I don’t usually link to the Foretellix website from this blog, but I am really happy to do that today.
I’d like to thank all the people who helped make the language what it is today: Foretellix people, customers, M-SDL language partners (some of whom are mentioned in that press release) and members of the ASAM OpenSCENARIO 2.0 concept project.
If you’ve been following this blog, you can probably guess what we designed this language for:
- To enable thorough, measureable, coverage-driven verification of AV / ADAS using multiple testing platforms
- To allow sharing of scenarios between multiple stakeholders
- To be useful for both AV verification and AV regulation
- To help uncover edge cases and spec bugs
- To enable diverse verification techniques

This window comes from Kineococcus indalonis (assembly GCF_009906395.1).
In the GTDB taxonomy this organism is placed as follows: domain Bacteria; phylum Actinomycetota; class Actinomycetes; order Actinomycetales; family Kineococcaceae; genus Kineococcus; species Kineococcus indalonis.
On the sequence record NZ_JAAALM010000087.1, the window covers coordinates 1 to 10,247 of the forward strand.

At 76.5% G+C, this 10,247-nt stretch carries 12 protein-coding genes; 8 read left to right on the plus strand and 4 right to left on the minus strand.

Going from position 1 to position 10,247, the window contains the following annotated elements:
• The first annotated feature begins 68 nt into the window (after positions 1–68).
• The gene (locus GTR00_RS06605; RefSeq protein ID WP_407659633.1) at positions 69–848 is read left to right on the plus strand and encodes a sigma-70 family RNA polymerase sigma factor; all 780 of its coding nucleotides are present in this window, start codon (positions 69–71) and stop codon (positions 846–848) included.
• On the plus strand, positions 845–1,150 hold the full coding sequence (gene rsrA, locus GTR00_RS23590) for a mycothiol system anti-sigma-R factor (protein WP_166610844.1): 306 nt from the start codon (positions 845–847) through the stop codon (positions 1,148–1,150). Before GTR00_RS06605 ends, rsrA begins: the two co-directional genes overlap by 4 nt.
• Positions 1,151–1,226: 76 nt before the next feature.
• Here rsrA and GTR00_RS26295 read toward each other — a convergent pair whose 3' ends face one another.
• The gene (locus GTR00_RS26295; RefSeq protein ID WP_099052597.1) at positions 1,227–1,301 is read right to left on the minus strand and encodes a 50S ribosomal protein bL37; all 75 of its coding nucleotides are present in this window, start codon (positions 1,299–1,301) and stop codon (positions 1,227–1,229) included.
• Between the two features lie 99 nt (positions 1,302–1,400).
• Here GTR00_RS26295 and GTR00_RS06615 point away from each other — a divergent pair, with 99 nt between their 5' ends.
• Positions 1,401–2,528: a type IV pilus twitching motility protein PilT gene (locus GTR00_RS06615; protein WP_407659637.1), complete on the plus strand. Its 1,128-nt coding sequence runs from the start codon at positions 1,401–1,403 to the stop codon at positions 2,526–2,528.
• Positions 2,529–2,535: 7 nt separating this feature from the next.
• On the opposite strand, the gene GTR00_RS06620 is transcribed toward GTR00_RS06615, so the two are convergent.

Perhaps the hardest tradeoff when designing an AV verification language is that it has to be both readable (by various kinds of professionals, some of whom are non-programmers), and powerful (so you’ll be able to express in it any yet-unimagined scenario). The fact that M-SDL qualifies (in my opinion – your comments are very welcome) is largely due to all the constructive, diverse feedback we got.
This is not the final version, of course: much is still missing, and I expect the language to evolve as we work with standards bodies (especially ASAM) and as the needs of AV verification evolve and become clearer – this is, after all, a fairly dynamic field.
Finally, if you are reading this post, you may be the kind of person who has opinions about AV verification, or language design, or both. If so, we’d be happy to get your feedback – see the link at the top.